RI focuses on Climate Displacement, Humanitarian Response, Protection and Security, Statelessness (which I have just learned about) and Women and Children.Â Huge undertakings, truly, but with focus and determination, bit by bit, with each mission, and each meeting on the Hill (remember, they are an NGO) and each hearing, and each conversation with international leaders, ambassadors, our congressmen, and other organizations, RI makes a change for the better for these innocent people.
It was apparent at the luncheon held by RI Gala Honorary Chairs Ambassador Ichiro Fujisaki and Mrs. Yoriko Fujisaki the day of the dinner, how important the relationship RI leadership has with Japan is.Â Both the Ambassador and his wife were adamant in being involved with the gala and outspoken in their support of RI.Â Also too, that evening, they both were loud and clear with praise of RI’s work, and at the podium in front of about 500 guests which included a large number of dignitaries and business leaders, as well as Mrs. Lauren Bush Lauren, who, as the co-Founder and head of FEED Projects, was deservedly presented with the McCall-Pierpaoli Humanitarian Award by H.M. Queen Noor.
The awards that night at Mellon Auditorium included the Congressional Leadership Award to the Honorable Chris Smith, a posthumous award to the Honorable Donald Payne, and the Richard C. Holbrooke Leadership Award to Colette Lespinasse who has worked tirelessly to improve the relations between the people of Haiti and the Dominican Republic.Â This was given to her by Richard Holbrooke’s widow, Kati Marton and his daughter, Elizabeth Jennings, both globally focused activists.
Later after the dinner, which by the way, had many a YHC person, all were invited to celebrate the night at Fujimar on K Street, in a private room.Â Mr. and Mrs. Lauren, Matt Dillon, RI President Dr. Michel Gabaudan and RI Board Chair Eileen Shields-West attended and talked with guests as best they could over the loud DJ in the packed room, but one could tell tell the relief from the night and the party mood, all though, there was a Board meeting all day starting early the next morning.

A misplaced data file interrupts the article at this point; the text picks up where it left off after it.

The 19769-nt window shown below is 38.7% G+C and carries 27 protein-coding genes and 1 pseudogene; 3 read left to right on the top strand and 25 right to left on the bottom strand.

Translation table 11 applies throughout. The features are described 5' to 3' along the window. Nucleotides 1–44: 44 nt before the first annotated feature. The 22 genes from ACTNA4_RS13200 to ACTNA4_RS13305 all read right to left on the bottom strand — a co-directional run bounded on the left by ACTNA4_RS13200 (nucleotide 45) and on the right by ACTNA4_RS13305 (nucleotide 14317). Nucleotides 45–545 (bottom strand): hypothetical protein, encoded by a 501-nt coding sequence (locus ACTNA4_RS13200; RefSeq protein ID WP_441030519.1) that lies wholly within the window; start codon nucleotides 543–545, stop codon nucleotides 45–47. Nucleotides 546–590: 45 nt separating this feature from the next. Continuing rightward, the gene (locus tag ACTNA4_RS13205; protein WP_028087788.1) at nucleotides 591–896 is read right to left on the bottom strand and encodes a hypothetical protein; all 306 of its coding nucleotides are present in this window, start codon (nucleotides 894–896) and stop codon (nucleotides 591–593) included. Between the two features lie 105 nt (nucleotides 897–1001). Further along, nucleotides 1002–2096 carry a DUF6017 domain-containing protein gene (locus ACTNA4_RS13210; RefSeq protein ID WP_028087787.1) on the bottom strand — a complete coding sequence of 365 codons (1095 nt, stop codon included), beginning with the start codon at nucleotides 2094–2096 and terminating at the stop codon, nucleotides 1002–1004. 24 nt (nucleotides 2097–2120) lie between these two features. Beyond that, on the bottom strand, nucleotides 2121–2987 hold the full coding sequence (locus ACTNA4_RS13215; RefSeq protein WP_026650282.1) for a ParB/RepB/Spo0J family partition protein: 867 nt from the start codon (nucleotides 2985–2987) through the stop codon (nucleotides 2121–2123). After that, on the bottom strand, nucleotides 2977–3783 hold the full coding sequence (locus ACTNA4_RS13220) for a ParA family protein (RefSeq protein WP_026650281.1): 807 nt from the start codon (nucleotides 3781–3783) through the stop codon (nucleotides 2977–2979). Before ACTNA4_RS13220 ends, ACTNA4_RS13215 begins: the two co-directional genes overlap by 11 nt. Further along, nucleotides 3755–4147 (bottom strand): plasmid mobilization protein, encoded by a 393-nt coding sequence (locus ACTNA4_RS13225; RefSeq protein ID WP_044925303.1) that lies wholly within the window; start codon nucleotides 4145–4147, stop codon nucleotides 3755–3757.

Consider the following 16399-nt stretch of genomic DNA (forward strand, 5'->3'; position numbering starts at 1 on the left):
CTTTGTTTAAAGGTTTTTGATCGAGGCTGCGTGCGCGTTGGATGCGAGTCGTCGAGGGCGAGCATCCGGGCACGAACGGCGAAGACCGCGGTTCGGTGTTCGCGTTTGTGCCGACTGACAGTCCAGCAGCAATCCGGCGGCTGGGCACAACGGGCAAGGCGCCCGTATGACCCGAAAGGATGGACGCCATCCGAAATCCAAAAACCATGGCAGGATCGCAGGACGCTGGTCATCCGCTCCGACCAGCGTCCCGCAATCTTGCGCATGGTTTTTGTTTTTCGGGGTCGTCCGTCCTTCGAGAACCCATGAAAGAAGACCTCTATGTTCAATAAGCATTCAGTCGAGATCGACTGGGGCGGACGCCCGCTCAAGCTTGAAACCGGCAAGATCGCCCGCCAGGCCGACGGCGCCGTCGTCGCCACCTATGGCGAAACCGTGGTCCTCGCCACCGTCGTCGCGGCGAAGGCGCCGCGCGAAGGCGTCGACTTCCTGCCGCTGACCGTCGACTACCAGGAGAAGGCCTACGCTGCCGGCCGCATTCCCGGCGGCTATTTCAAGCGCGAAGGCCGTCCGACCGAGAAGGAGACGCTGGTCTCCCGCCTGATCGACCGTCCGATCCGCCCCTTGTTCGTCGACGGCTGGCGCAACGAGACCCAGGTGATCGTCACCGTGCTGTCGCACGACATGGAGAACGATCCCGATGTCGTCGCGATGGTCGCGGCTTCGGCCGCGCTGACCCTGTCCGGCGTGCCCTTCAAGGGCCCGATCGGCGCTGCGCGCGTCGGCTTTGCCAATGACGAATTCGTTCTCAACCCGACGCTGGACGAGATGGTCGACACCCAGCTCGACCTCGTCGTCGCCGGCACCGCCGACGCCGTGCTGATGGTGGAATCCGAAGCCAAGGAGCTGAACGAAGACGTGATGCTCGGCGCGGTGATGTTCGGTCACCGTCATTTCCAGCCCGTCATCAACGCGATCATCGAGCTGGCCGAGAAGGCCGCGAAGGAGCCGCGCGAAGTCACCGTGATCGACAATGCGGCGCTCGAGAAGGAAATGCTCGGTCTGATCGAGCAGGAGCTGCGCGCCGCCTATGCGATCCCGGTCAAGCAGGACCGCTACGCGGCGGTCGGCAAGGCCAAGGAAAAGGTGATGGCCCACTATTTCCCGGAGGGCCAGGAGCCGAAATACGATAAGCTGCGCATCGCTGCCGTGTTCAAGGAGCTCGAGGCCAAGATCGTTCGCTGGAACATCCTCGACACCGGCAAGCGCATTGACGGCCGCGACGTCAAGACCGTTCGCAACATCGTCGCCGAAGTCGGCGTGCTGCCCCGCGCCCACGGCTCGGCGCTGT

So again, why RI?Â After every encounter I have with this group or even a representative, I walk away thoroughly impressed and thirsting for more knowledge.Â They are exact, passionate, results driven.Â When you see and hear RESULTS, that’s when you know you are making a difference to a small village, a large family, 10 people, 100 people, 1000 or thousands of people’s lives who have not even a 1000th of what you have and what you take for granted, like living without fear, knowing you have a voice, or confidence in your future.Â Or the power to vote, the ability to speak your mind, having papers to prove who you are.Â Or simply going to bed with a roof over your head with a full belly without question it will happen the next day and the day after.
That is why RI.Â If you would like to support RI by joining the YHC, please contact me directly at email@example.com and learn more HERE and also please go to the website for more information.Â Follow them on Twitter @RefugeesIntl and Fan them on Facebook.
Pamela Lynne Sorensen is the founder of Pamela’s Punch, a leading source of information for the “who, what, when, and where” of Washington, DC’s elite social, professional, and philanthropic scene, which she founded in November of 2006. In 2012 she launched Pacific Punch, based in Los Angeles. Pamela comes from an extensive background in sales and business development from a variety of industries, has been involved with charities and fundraising for a number of years and holds several Board and leadership positions. She currently resides in Arlington, Virginia and when she’s not out on the town, she’s reading or writing while sipping fine wine, or traveling the country and the world ISO adventures, beauty, fun, food, style, libations, music, and the good life. Follow her on Twitter at @pamelaspunch.